Solanum tuberosum L.
Solanum comes from the Latin solamen meaning to quieten or comfort and refers to the narcotic properties of some species.
Tuberosum refers to the tubers that develop on the underground portion of the stem.
Summary:A weak stemmed plant with compound leaves with 5-9 variable main leaflets, white mauve or purple, 5 petalled, shortly tubular flowers producing green or purplish globular berries. It has large, edible, underground tubers.
Description:See the Weedy Solanum Key.
Leaves:Stipules - False stipule at the base about 20 mm long and almost crescent shaped.
Petiole - Up to 100 mm long.
Blade - About 400 mm long. 5-9 variable main leaflets with a single leaflet at the end of the leaf. Leaflets usually stalked. Hairy or hairless. Smooth edges. Small, variable sized leaflets between main leaflets. Main leaflets 120-150 mm long x 70-80 mm wide, broadly egg-shaped to oval, often notched at the base, tip blunt, tapering or sometimes pointed.
Stems: Up to 1000 mm tall. Many branched. Sometimes with wings. Wild types often have purplish stems.
Flower head:Loose cyme with 3-15 flowers.
Flowers: On long slender stalks often more than 120 mm long. Stalks sharply bent down when in fruit.
Calyx - 6-10 mm long. Hairy. 5 spear shaped lobes that are longer than the tube.
Corolla - 20-40 mm diameter. White to mauve or purple. Short tube with 5 triangular lobes, bent back, with wavy edges that are hairy on the outside and near the edges.
Stamens - Very short filaments.
Anthers - Yellow or orange, 6-9 mm long, longer than the filaments, parallel sided, converging at the tips, protruding from the flower, opening at the top by 2 pores.
Fruit:Globular berry, 10-40 mm diameter, green or purplish, no stone cells.
Fruit:Soft, juicy berry.
Seeds:Flattened, 2 mm long, egg-shaped to oval.
Roots:Rhizomes bearing large terminal tubers.
Key Characters:White to mauve or purple flowers with a short tube and 5 triangular lobes.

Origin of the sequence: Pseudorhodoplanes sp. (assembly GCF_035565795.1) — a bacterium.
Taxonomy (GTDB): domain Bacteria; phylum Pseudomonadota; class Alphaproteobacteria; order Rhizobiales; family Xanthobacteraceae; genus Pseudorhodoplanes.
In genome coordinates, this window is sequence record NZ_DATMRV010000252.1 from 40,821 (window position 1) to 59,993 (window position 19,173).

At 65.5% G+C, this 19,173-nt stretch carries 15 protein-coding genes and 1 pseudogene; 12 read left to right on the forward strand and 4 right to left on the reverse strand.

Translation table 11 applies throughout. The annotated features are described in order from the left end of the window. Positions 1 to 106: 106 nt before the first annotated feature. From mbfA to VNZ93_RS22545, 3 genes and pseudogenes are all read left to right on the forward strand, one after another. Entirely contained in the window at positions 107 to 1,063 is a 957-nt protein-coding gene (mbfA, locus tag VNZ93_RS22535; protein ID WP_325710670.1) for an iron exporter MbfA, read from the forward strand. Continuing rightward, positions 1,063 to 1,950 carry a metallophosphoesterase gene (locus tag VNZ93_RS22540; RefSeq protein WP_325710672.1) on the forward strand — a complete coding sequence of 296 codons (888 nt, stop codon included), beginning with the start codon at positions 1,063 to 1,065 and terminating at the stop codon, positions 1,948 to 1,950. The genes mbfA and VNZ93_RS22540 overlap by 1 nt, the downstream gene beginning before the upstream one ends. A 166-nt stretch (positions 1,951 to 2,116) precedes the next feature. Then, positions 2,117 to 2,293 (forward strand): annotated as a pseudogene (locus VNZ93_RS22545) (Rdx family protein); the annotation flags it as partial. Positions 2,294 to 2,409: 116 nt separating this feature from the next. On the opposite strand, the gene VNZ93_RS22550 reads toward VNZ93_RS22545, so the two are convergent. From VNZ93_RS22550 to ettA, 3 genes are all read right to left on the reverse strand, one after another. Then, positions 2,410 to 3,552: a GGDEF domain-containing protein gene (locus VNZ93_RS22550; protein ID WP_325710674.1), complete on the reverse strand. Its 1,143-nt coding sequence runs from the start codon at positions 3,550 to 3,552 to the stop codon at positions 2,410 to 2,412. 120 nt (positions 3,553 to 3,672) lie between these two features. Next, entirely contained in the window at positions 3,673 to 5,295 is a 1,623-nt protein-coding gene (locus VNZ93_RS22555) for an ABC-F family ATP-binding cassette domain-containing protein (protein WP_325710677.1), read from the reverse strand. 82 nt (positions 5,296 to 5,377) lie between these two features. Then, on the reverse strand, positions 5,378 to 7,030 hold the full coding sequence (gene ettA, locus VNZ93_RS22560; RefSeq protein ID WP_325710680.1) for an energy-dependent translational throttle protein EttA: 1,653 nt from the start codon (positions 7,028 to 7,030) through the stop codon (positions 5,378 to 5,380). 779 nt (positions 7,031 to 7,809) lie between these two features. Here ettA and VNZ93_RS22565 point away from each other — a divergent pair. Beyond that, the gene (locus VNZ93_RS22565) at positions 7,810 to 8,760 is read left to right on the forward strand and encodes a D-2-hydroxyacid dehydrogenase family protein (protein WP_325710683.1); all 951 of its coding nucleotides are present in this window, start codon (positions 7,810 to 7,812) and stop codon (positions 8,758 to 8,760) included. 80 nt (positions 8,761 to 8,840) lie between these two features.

Fruit a globular berry.
By seed and vegetatively from tubers or tuber fragments.
Flowering times:Seed Biology and Germination:
Population Dynamics and Dispersal:
Mainly spread by intentional planting.
Origin and History:Andes Mountains in South America. Chile. Peru.
Distribution:ACT, NSW, NT, QLD, SA, TAS, VIC, WA.
Courtesy Australia's Virtual Herbarium.
Soil:Freely draining, loose or sandy soils.
Detrimental:Weed of following crops, camp-sites, beaches and disturbed areas.
Toxicity:Green parts and green tubers that have been exposed to light are toxic to humans and stock. The shoots and green skins are more toxic and the berries are very toxic. The toxic principle is an alkaloid called solanine. Cooking reduces the toxicity. Feeding sprouts should always be considered dangerous.
Sprouts of some varieties may cause birth defects.
Severe chronic anaemia may develop after long term feeding of tubers.
Treatment:Don't allow stock access to green potato haulms or green or sprouted tubers.
Management and Control:Thresholds:
Repeated cultivation before new tubers are formed is effective.
Lontrel provides good control in some crops.
Herbicide resistance:Biological Control:
See the Weedy Solanum Key.
Afghan Thistle (Solanum hoplopetalum)
Apple-of-Sodom (Solanum hermannii or Solanum linnaeanum)
Bittersweet (Solanum dulcamara)
Blackberry Nightshade (Solanum nigrum)
Brazilian Nightshade (Solanum seaforthianum)
Buffalo Burr (Solanum rostratum)
Desert Nightshade (Solanum oligacanthum)
Devils Apple (Solanum capsicoides)
Devils Fig (Solanum torvum)
Devils Needles (Solanum stelligerum)
Eggplant (Solanum melongena)
Flannel bush (Solanum lasiophyllum)
Giant Devils Fig (Solanum hispidum)
Glossy Nightshade (Solanum americanum)
Goosefoot Potato bush (Solanum chenopodinum)
Green-berry Nightshade (Solanum opacum)
Kangaroo Apple (Solanum aviculare)
Kangaroo Apple (Solanum laciniatum)
Kangaroo Apple (Solanum vescum)
Madeira Winter Cherry (Solanum pseudocapsicum)
Menindee Nightshade (Solanum karense)
Narrawa Burr (Solanum cinereum)
Oondooroo (Solanum simile)
Porcupine Solanum (Solanum hystrix)
Potato bush (Solanum ellipticum)
Potato climber (Solanum jasminoides)
Potato tree (Solanum erianthum)
Quena (Solanum esuriale)
Rock Nightshade (Solanum petrophilum)
Silver-leaved Nightshade (Solanum elaeagnifolium)
Thargomindah Nightshade (Solanum sturtianum)
Three flowered Nightshade (Solanum triflorum)
Tomato bush (Solanum quadriloculatum)
Western Nightshade (Solanum coactiliferum)
White-edged Nightshade (Solanum marginatum)
Wild Tobacco tree (Solanum mauritianum)
Woolly Nightshade (Solanum villosum)
Plants of similar appearance:References:
Blamey and Grey-Wilson (1989) p 350
Webb et al (1988) p 12511
Everist, S.L. (1974). Poisonous Plants of Australia. (Angus and Robertson, Sydney). P678-679.
Lamp, C. and Collet, F. (1990). A Field Guide to Weeds in Australia. (Inkata Press, Melbourne).
Lazarides, M. and Hince, B. (1993). CSIRO handbook of economic plants of Australia. (CSIRO, Melbourne). #1140.47.
Collated by HerbiGuide. Phone 08 98444064 or www.herbiguide.com.au for more information.